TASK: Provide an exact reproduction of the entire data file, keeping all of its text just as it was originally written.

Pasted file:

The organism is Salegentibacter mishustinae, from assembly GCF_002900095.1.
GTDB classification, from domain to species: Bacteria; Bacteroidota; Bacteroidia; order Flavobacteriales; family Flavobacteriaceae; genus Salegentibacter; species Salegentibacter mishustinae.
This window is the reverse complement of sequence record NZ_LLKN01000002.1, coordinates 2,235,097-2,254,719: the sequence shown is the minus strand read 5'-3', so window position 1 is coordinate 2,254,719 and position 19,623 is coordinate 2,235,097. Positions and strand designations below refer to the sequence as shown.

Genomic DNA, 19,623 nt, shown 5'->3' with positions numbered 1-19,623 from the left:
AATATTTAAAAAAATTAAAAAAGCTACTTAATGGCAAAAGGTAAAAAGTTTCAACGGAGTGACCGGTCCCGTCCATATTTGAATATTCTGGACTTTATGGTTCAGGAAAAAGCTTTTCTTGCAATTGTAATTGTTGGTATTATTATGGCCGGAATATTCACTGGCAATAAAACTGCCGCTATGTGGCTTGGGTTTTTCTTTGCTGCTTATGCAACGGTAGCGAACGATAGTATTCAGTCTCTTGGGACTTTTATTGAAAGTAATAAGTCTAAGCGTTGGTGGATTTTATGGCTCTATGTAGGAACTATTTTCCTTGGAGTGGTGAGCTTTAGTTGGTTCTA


The organism is Salegentibacter mishustinae, from assembly GCF_002900095.1.
GTDB classification, from domain to species: Bacteria; Bacteroidota; Bacteroidia; order Flavobacteriales; family Flavobacteriaceae; genus Salegentibacter; species Salegentibacter mishustinae.
This window is the reverse complement of sequence record NZ_LLKN01000002.1, coordinates 2,235,097-2,254,719: the sequence shown is the minus strand read 5'-3', so window position 1 is coordinate 2,254,719 and position 19,623 is coordinate 2,235,097. Positions and strand designations below refer to the sequence as shown.

Genomic DNA, 19,623 nt, shown 5'->3' with positions numbered 1-19,623 from the left:
AATATTTAAAAAAATTAAAAAAGCTACTTAATGGCAAAAGGTAAAAAGTTTCAACGGAGTGACCGGTCCCGTCCATATTTGAATATTCTGGACTTTATGGTTCAGGAAAAAGCTTTTCTTGCAATTGTAATTGTTGGTATTATTATGGCCGGAATATTCACTGGCAATAAAACTGCCGCTATGTGGCTTGGGTTTTTCTTTGCTGCTTATGCAACGGTAGCGAACGATAGTATTCAGTCTCTTGGGACTTTTATTGAAAGTAATAAGTCTAAGCGTTGGTGGATTTTATGGCTCTATGTAGGAACTATTTTCCTTGGAGTGGTGAGCTTTAGTTGGTTCTA